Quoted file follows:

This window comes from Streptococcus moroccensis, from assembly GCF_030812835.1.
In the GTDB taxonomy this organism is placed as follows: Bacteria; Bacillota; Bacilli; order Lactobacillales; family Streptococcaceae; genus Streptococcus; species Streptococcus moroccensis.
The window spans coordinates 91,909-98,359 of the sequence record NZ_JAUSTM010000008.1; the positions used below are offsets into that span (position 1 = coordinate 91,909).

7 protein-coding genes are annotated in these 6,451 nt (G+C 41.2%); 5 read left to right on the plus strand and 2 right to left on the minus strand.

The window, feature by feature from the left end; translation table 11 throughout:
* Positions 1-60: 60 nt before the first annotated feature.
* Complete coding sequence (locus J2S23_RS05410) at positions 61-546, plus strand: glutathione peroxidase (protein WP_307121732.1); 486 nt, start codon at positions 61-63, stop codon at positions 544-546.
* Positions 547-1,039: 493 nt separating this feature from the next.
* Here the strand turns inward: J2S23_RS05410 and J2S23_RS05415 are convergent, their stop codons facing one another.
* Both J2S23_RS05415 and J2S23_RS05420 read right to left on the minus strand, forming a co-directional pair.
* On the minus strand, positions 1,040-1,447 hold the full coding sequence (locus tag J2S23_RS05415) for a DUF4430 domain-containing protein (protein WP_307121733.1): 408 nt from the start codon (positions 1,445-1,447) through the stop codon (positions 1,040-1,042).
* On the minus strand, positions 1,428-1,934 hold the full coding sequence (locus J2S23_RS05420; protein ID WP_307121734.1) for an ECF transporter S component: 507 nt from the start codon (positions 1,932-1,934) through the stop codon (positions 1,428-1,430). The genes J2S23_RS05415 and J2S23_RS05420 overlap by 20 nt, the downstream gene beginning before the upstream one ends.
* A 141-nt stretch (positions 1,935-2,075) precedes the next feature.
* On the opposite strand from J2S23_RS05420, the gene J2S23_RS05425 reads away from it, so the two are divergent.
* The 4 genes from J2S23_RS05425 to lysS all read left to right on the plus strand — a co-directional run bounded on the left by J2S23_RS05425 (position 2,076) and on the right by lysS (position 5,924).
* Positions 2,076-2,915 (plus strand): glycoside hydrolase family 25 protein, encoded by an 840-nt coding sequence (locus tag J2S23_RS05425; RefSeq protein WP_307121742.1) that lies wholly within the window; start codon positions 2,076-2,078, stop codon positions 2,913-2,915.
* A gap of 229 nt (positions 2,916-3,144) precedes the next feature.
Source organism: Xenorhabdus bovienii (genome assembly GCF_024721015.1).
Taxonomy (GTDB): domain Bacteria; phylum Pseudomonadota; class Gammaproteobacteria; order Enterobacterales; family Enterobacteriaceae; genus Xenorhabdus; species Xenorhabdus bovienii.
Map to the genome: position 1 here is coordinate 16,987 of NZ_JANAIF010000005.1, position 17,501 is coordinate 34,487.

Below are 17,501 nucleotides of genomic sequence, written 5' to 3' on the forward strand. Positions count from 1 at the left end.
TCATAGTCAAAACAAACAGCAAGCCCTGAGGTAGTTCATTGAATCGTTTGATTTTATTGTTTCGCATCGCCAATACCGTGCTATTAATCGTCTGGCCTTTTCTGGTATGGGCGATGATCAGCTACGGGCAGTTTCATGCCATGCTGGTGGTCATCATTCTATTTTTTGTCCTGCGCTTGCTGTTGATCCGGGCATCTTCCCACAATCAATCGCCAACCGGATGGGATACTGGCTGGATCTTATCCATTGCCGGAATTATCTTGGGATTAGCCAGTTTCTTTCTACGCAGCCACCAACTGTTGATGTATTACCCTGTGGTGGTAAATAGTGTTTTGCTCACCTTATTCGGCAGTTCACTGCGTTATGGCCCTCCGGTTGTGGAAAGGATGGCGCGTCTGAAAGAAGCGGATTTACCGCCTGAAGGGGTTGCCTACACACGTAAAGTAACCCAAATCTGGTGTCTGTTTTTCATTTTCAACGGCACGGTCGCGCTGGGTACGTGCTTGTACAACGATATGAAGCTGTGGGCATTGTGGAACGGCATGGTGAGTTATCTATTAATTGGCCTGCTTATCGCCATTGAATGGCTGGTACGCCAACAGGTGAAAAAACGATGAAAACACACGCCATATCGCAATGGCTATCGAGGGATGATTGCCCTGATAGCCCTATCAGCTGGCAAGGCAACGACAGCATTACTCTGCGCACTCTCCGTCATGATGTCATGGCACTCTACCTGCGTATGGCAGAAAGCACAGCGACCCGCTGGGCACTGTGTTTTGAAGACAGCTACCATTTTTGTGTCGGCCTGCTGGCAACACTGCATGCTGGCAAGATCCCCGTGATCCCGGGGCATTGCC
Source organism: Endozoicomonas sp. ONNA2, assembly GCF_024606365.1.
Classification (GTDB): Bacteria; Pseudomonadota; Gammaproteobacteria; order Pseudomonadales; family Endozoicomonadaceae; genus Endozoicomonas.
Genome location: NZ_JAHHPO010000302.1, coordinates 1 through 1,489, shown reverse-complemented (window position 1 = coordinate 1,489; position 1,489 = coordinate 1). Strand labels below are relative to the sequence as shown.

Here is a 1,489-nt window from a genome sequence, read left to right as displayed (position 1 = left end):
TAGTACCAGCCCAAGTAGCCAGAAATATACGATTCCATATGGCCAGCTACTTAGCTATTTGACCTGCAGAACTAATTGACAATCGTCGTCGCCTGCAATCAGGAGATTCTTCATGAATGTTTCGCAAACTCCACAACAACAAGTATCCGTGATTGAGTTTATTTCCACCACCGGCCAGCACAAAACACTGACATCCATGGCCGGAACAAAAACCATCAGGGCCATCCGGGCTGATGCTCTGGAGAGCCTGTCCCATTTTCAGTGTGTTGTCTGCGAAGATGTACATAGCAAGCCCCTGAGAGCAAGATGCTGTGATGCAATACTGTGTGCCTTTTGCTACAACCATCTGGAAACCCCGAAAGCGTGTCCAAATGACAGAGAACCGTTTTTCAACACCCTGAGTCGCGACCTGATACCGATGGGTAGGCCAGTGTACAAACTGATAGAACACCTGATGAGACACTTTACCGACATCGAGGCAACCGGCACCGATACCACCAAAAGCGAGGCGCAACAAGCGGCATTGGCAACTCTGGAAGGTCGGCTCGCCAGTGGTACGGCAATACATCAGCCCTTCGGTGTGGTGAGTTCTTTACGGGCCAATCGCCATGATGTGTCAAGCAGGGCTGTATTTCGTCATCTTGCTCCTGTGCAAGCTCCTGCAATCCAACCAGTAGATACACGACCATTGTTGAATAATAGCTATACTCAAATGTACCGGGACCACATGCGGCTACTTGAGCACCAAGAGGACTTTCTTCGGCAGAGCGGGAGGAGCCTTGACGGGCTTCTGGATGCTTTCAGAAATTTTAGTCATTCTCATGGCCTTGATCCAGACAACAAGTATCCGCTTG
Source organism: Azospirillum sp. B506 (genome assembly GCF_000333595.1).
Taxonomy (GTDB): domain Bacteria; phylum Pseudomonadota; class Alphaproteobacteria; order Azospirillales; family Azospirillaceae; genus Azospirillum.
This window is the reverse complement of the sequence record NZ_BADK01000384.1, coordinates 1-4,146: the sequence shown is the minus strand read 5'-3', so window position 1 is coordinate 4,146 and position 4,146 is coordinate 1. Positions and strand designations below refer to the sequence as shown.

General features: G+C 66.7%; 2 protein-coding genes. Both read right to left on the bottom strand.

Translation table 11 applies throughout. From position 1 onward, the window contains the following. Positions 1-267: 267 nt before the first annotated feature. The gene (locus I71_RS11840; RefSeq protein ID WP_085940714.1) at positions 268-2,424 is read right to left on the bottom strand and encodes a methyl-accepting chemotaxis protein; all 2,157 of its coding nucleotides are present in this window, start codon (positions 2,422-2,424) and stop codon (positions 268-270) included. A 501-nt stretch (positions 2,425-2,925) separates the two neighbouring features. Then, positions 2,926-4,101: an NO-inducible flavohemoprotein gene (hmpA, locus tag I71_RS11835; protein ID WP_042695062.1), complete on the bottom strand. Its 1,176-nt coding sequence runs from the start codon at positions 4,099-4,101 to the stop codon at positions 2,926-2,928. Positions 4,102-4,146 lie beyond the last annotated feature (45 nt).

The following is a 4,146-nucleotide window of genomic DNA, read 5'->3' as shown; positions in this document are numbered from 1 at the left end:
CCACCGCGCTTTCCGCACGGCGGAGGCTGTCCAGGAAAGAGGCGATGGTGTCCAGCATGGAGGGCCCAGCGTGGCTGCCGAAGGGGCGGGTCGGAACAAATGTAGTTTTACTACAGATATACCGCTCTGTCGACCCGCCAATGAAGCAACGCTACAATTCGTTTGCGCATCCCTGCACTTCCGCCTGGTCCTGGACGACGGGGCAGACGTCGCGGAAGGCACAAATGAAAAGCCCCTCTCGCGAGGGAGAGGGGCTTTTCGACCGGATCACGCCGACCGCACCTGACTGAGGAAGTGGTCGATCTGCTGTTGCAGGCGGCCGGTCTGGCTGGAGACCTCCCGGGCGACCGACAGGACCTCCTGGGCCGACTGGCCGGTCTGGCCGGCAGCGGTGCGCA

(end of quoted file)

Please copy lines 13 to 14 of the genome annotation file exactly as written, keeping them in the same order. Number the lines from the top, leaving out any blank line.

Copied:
* A 141-nt stretch (positions 1,935-2,075) precedes the next feature.
* On the opposite strand from J2S23_RS05420, the gene J2S23_RS05425 reads away from it, so the two are divergent.